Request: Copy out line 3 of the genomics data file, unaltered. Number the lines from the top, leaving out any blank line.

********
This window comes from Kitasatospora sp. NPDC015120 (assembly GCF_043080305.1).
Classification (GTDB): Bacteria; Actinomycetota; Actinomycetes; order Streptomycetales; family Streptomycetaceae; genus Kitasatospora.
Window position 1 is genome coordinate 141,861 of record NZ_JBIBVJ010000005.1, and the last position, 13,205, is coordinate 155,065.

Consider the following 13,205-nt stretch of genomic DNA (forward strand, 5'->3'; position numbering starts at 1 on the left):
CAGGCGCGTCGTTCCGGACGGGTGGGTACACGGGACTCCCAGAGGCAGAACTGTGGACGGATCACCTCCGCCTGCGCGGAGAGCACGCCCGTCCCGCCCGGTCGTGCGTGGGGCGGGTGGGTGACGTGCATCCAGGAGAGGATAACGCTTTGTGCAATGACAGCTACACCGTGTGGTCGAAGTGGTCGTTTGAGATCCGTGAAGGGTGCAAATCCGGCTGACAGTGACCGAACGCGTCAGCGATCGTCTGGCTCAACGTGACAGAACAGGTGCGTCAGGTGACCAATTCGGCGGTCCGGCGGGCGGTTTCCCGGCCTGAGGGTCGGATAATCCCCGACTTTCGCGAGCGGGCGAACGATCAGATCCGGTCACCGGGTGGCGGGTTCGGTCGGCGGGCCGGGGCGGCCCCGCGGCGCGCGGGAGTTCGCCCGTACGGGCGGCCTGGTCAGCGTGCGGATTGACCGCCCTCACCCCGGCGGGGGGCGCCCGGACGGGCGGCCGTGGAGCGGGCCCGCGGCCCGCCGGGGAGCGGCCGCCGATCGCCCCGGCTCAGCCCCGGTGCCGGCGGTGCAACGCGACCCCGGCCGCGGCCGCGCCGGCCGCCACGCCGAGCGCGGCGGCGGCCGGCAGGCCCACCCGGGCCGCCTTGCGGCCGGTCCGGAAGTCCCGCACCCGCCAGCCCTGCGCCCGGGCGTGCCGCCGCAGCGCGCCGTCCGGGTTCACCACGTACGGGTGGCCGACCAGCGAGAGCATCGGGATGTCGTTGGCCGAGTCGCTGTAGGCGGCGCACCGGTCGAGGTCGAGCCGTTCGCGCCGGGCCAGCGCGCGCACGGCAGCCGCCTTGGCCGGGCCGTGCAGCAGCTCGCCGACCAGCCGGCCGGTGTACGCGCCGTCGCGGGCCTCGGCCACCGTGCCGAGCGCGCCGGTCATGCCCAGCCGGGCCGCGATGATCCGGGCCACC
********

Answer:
Window position 1 is genome coordinate 141,861 of record NZ_JBIBVJ010000005.1, and the last position, 13,205, is coordinate 155,065.